Sen. Harry Reid, D-Nev., may have beaten back challenger Sharron Angle and retained his post as the majority leader, but his campaign and one of his biggest supporters may have violated federal law to do so.
As National Review reported earlier this week, the Reid campaign sent a desperate e-mail to the senior vice president for government relations at Harrah's Casinos asking the company to pressure its employees to get out and vote for Reid. The campaign even offered to have Reid call Harrah's executives to help give "the backing" needed to get the company working on this.
The Reid staffer involved told Harrah's it needed to "put a headlock" on its supervisors "to get them to follow through."
This plea was distributed to senior executives throughout the company by a Harrah's vice president, Marybel Batjer. Batjer demanded that those executives "do whatever we need to do to get the supervisors to know that there is NOTHING more important than to get employees out to vote. Waking up to a defeat of Harry Reid Nov 3rd will be devastating for our industry's future."
Harrah's did just that, getting headcounts and insisting that supervisors explain why their employees had not yet voted. They also coordinated with employee unions to get buses and shuttles to take the employees to the polls.
None of this should be excused as just "politics as usual." Both the Reid campaign and Harrah's may have violated federal campaign finance law that prohibits in-kind corporate and union contributions to, and coordination with, political campaigns. Corporations and unions may spend money to run ads in support of or opposing a candidate, but they are not allowed to make direct or in-kind contributions to federal candidates.
Federal criminal law also prohibits intimidation and coercion of a person exercising his or her right to vote (or not to vote).
If a corporation or union spends money to support the election of a candidate in response to a request by that federal candidate (that is, if they make a coordinated expenditure), as clearly occurred in this case, then they are making an illegal contribution to the candidate.
This was not a situation where a corporation was simply encouraging its employees to go to the polls and vote for their candidate of choice -- Harrah's was telling its employees how important it was to elect Reid, setting up a whole system to coerce its employees to vote, even making records of who had not voted.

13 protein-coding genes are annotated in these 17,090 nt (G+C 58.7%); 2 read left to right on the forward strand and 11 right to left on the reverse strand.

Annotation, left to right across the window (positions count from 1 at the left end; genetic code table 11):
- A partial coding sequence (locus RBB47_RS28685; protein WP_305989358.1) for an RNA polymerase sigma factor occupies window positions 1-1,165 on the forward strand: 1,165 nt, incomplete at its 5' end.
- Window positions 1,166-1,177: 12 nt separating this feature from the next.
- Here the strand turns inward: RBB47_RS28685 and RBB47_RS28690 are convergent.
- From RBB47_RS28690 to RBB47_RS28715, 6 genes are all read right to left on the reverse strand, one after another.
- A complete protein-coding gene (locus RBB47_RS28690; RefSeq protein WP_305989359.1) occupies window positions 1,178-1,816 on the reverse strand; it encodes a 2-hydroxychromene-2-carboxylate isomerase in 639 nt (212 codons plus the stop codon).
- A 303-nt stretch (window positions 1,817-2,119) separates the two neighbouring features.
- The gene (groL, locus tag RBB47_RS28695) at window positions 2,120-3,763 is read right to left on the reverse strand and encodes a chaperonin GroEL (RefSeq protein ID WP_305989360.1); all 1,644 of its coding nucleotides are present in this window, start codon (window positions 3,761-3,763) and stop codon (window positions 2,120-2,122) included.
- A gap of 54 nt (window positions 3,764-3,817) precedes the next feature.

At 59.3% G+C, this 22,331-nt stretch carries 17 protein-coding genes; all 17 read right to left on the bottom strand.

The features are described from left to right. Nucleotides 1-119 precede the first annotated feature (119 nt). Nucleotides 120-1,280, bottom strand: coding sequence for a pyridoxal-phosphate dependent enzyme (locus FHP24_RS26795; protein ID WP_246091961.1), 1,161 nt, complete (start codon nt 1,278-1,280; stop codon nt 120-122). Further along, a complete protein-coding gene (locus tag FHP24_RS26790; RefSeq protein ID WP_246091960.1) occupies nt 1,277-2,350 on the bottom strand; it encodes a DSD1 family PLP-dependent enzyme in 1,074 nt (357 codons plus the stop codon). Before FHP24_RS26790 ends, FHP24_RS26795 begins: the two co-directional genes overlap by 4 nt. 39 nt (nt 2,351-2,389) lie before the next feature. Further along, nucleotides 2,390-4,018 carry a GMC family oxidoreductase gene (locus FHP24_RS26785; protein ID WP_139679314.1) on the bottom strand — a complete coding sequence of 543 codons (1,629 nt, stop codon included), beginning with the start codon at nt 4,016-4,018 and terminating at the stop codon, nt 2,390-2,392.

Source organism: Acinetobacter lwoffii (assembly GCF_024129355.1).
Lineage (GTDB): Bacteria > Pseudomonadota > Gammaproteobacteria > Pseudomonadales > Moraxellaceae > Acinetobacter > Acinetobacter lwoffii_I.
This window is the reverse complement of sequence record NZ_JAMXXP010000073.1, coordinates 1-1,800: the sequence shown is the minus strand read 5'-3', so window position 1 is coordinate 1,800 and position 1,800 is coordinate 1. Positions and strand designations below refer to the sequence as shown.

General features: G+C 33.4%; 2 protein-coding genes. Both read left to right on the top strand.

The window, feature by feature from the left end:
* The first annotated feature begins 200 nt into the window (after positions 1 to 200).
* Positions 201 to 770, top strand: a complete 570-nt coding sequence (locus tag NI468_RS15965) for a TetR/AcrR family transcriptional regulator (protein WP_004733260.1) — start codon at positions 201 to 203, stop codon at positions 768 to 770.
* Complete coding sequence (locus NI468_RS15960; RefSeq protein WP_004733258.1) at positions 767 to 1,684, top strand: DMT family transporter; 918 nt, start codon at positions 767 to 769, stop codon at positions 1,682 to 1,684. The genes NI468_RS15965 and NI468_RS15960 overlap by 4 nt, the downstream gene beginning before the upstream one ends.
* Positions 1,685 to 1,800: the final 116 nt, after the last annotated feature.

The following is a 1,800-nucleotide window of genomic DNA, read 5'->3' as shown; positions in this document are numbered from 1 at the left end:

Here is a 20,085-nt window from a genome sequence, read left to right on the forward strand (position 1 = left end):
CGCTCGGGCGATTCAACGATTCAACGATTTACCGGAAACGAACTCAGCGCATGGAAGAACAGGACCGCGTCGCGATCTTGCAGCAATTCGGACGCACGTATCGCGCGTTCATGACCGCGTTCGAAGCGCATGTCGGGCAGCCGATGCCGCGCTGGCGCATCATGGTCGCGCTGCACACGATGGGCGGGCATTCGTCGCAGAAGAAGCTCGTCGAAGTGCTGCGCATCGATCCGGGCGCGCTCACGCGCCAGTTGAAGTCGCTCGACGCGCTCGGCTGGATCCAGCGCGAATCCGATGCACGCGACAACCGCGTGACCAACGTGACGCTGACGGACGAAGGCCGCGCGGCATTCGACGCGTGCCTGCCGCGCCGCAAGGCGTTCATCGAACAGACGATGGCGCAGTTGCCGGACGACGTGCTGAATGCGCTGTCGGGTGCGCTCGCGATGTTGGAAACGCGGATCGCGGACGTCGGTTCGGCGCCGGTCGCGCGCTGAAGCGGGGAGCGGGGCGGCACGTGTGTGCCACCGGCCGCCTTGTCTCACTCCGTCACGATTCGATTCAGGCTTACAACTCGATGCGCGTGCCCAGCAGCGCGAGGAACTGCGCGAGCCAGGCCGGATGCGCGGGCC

Both Harrah's and the unions spend money, in terms of supervisor and employee resources on company time, and the cost of shuttles, etc., not merely in a nonpartisan way to get out the vote, but to facilitate votes for Reid.
Moreover, 18 U.S.C. ¤ 594 makes it a federal crime to intimidate, threaten or coerce, "or attempt to intimidate, threaten or coerce any other person for the purpose of interfering with the right of such other person to vote or to vote as he may choose, or of causing such other person to vote for or not to vote for, any candidate for office of ... the Senate."
Harrah's executives were apparently threatening employees who had not voted, and were coercing them to vote for a particular senatorial candidate. The obvious implication for anyone receiving these Harrah's e-mails or having a "headlock" put on them was possible reprisals and adverse employment consequences if they did not cooperate in getting out the vote (and vote) for Reid.
The Justice Department's handbook on election crimes for prosecutors makes clear that it is criminal to engage in "conduct intended to force prospective voters to vote against their preferences, or refrain from voting, through activity reasonably calculated to instill some form of fear."
Campaign finance violations are generally investigated by the Federal Election Commission as civil matters. But intentional and knowing violations are criminal violations, which are prosecuted by the Public Integrity Section of the Justice Department.
It is difficult to believe that neither Reid's staffer nor Harrah's senior vice president for government relations (its lobbyist), would not know that their coordination and in-kind contributions were highly illegal.
So the question is this -- will the Holder Justice Department open up an investigation into what seems to have been blatant violations of federal law? Or will the administration make the same type of political decision that it has made in numerous other cases, including the New Black Panther Party?
If it fails to investigate, it will be telling the country that as long as you are an important political ally of the president, you need have no worry about violating federal law.
Hans A. von Spakovsky is a senior legal fellow at the Heritage Foundation.
First appeared in The Washington Examiner